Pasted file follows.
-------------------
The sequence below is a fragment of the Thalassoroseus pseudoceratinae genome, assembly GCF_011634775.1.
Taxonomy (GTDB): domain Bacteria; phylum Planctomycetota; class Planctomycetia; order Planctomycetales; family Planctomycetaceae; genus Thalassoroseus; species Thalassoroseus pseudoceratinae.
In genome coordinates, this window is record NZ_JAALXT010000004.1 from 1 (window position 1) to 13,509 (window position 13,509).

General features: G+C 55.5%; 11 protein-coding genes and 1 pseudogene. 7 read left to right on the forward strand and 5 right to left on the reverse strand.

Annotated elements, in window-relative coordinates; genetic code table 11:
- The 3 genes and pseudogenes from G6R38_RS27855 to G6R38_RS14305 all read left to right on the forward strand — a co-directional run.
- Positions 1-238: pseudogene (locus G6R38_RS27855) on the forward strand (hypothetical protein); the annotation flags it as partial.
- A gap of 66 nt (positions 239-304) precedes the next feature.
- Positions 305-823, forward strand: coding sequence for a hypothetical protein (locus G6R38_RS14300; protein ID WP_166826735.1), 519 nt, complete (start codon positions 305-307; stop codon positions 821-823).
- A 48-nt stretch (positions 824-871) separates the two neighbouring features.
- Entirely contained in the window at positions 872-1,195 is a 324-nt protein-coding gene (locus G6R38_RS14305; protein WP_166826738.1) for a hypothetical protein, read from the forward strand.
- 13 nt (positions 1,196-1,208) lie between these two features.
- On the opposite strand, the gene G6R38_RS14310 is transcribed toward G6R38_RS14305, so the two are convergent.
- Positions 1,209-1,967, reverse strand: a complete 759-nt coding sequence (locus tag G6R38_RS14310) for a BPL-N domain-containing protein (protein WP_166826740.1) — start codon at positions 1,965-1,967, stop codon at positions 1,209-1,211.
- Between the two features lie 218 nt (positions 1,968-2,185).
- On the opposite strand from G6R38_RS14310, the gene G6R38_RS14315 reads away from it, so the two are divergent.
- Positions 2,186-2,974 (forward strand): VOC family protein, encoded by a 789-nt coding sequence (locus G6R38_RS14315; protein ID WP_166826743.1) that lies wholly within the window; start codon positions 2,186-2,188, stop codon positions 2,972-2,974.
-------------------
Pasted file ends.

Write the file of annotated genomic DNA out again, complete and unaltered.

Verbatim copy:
The sequence below is a fragment of the Thalassoroseus pseudoceratinae genome, assembly GCF_011634775.1.
Taxonomy (GTDB): domain Bacteria; phylum Planctomycetota; class Planctomycetia; order Planctomycetales; family Planctomycetaceae; genus Thalassoroseus; species Thalassoroseus pseudoceratinae.
In genome coordinates, this window is record NZ_JAALXT010000004.1 from 1 (window position 1) to 13,509 (window position 13,509).

General features: G+C 55.5%; 11 protein-coding genes and 1 pseudogene. 7 read left to right on the forward strand and 5 right to left on the reverse strand.

Annotated elements, in window-relative coordinates; genetic code table 11:
- The 3 genes and pseudogenes from G6R38_RS27855 to G6R38_RS14305 all read left to right on the forward strand — a co-directional run.
- Positions 1-238: pseudogene (locus G6R38_RS27855) on the forward strand (hypothetical protein); the annotation flags it as partial.
- A gap of 66 nt (positions 239-304) precedes the next feature.
- Positions 305-823, forward strand: coding sequence for a hypothetical protein (locus G6R38_RS14300; protein ID WP_166826735.1), 519 nt, complete (start codon positions 305-307; stop codon positions 821-823).
- A 48-nt stretch (positions 824-871) separates the two neighbouring features.
- Entirely contained in the window at positions 872-1,195 is a 324-nt protein-coding gene (locus G6R38_RS14305; protein WP_166826738.1) for a hypothetical protein, read from the forward strand.
- 13 nt (positions 1,196-1,208) lie between these two features.
- On the opposite strand, the gene G6R38_RS14310 is transcribed toward G6R38_RS14305, so the two are convergent.
- Positions 1,209-1,967, reverse strand: a complete 759-nt coding sequence (locus tag G6R38_RS14310) for a BPL-N domain-containing protein (protein WP_166826740.1) — start codon at positions 1,965-1,967, stop codon at positions 1,209-1,211.
- Between the two features lie 218 nt (positions 1,968-2,185).
- On the opposite strand from G6R38_RS14310, the gene G6R38_RS14315 reads away from it, so the two are divergent.
- Positions 2,186-2,974 (forward strand): VOC family protein, encoded by a 789-nt coding sequence (locus G6R38_RS14315; protein ID WP_166826743.1) that lies wholly within the window; start codon positions 2,186-2,188, stop codon positions 2,972-2,974.